Full nutritional profile for dijon mustard
USDA Source: Spices, mustard seed, ground

Table of amino acids of 3.3 cup grapes and 3.3 tbsp dijon mustard :
Amino Acid % of RDV [2] Amount [9] Complete /
Adequate
Protein
17.5% 8.7g
Histidine
45% 0.28g
Isoleucine
33.5% 0.29g
Leucine
27.5% 0.52g
Lysine
29.1% 0.5g
Methionine
16.3% 0.14g
Phenylalanine
21.9% 0.33g
Threonine
30.6% 0.28g
Tryptophan
40.6% 0.11g
Valine
37.7% 0.41g

Vegan 6. Pistachio and Grapes


image of pistachio
image of grapes

Pistachio is a great source of protein, and is high in isoleucine, leucine, lysine, methionine, phenylalanine and valine, complementing the profile of grape.

For example, 2.5 cups of grapes (378g) and 3.3 tablespoons of pistachio (25g) make a complete amino acids profile. The entire range to create a complete protein are ratios of 1:0.07 to 1:27 for grape to pistachio by weight.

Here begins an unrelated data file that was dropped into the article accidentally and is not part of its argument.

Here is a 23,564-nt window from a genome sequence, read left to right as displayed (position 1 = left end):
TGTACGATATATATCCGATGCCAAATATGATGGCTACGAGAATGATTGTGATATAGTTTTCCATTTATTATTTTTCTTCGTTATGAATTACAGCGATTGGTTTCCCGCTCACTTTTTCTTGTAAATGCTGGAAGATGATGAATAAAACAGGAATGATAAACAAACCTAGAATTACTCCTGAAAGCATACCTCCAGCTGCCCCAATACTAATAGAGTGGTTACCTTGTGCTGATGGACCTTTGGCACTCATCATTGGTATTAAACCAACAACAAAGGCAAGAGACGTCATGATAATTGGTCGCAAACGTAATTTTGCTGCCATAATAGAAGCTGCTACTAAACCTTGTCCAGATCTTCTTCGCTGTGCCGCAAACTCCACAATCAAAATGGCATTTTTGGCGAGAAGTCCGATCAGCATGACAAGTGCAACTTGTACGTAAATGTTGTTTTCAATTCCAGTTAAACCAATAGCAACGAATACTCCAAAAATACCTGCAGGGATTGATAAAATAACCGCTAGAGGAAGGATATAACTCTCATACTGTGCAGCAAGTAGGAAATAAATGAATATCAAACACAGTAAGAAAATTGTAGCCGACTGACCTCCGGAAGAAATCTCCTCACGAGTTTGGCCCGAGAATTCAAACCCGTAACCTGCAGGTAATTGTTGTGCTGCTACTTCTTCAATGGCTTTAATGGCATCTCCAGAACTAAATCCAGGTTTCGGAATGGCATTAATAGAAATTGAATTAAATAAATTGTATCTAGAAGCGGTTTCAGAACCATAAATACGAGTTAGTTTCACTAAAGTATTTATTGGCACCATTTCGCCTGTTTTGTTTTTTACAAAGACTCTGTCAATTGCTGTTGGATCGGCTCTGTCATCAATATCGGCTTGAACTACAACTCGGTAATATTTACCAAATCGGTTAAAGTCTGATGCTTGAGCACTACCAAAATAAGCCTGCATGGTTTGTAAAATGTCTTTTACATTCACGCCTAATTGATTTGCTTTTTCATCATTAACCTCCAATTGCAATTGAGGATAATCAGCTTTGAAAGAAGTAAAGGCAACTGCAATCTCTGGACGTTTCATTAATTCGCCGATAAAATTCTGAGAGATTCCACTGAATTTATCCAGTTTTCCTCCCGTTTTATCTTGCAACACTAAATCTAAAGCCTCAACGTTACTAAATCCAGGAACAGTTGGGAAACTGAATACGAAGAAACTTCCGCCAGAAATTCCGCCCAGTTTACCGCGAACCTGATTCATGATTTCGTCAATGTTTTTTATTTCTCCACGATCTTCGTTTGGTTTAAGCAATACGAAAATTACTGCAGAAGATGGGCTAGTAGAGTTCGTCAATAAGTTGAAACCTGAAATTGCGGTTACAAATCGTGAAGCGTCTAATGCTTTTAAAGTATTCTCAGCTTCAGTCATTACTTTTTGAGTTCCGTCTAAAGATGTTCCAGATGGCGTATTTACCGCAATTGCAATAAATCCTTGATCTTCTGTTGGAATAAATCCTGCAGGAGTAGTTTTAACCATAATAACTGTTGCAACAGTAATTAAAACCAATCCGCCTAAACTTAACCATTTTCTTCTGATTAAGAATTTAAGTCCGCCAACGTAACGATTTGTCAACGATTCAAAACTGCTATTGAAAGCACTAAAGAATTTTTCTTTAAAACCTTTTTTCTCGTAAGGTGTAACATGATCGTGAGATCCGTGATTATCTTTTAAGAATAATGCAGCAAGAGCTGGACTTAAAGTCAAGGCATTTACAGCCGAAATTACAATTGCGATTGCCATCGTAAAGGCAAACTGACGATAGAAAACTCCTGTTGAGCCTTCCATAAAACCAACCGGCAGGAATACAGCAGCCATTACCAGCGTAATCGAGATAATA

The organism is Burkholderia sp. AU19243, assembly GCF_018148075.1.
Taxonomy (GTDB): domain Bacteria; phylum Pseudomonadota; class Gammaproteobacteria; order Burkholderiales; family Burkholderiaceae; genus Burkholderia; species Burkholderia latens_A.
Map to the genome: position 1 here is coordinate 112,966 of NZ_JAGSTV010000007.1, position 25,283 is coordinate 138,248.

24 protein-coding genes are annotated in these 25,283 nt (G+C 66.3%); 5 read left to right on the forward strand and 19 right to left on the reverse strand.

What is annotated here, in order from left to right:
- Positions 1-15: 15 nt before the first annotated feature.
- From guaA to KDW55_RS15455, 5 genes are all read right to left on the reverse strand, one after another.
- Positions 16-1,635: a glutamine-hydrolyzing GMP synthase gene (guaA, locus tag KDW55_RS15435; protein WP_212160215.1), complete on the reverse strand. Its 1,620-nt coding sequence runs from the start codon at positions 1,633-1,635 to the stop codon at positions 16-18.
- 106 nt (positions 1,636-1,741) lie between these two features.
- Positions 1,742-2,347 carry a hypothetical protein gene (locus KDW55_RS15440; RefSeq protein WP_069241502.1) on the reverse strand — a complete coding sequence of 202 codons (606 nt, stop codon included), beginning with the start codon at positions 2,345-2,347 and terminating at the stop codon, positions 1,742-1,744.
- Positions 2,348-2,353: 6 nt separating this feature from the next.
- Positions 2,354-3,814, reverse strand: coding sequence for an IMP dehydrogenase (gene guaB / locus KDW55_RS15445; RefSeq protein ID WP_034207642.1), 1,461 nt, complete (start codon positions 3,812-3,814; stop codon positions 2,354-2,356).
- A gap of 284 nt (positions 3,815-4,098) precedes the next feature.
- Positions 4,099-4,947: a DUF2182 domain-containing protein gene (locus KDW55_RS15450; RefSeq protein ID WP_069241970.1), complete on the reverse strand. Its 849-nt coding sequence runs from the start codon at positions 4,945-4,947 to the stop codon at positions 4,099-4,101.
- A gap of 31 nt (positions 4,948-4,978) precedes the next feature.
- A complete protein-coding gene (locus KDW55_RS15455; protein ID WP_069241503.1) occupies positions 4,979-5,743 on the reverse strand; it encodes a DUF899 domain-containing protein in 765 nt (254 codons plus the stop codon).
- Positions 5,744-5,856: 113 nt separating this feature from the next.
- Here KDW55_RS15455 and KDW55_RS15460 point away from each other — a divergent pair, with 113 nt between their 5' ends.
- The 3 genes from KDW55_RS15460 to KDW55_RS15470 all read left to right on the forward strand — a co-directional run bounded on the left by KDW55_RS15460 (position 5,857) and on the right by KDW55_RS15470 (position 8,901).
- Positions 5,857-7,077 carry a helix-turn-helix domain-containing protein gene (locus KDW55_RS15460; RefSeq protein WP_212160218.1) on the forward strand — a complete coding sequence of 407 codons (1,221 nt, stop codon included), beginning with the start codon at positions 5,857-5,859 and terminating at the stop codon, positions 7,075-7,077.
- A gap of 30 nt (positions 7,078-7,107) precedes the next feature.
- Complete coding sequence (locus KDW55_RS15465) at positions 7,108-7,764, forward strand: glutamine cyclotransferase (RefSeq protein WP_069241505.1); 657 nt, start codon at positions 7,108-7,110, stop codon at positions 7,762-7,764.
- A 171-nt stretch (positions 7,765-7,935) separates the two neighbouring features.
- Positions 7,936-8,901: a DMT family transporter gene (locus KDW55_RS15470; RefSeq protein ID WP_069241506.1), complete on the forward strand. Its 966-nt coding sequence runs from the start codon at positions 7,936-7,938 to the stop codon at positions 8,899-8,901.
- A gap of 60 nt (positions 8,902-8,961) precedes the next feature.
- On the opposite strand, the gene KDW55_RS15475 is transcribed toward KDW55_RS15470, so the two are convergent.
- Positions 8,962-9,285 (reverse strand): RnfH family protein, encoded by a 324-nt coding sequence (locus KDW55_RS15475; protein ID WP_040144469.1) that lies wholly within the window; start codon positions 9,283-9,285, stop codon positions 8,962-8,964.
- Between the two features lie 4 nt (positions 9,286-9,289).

Full nutritional profile for pistachio
USDA Source: Nuts, pistachio nuts, dry roasted, without salt added

Table of amino acids of 2.5 cup grapes and 3.3 tbsp pistachio :
Amino Acid % of RDV [2] Amount [10] Complete /
Adequate
Protein
16.1% 8.1g
Histidine
34.7% 0.22g
Isoleucine
33.1% 0.28g
Leucine
26.9% 0.51g
Lysine
23.6% 0.4g
Methionine
15% 0.13g
Phenylalanine
24.2% 0.36g
Threonine
29.3% 0.26g
Tryptophan
41.4% 0.11g
Valine
38.3% 0.41g

Vegan 7. Spinach and Grapes


image of spinach
image of grapes

A reasonable source of supplementary protein, spinach is high in isoleucine, leucine, lysine, methionine, phenylalanine and valine, which is complementary to grape.

A ratio of 3.3 cups of grapes (503g) and 6.4 cups of spinach (192g) creates a complete protein profile. In fact, any ratio of more than 0.38:1 of spinach to grape will be complete.

Full nutritional profile for spinach
USDA Source: Spinach, raw

Table of amino acids of 3.3 cup grapes and 6.4 cup spinach :
Amino Acid % of RDV [2] Amount [11] Complete /
Adequate
Protein
18.2% 9.1g
Histidine
37.1% 0.23g
Isoleucine
39.2% 0.34g
Leucine
28.5% 0.54g
Lysine
27.4% 0.47g
Methionine
17.1% 0.15g
Phenylalanine
23% 0.34g
Threonine
38.3% 0.34g
Tryptophan
50% 0.13g
Valine
38.8% 0.42g

Vegan 8. Cashews and Grapes


image of cashews
image of grapes

Cashew is a reasonable source of supplementary protein, and is high in isoleucine, leucine, lysine, methionine, phenylalanine and valine, complementing the profile of grape.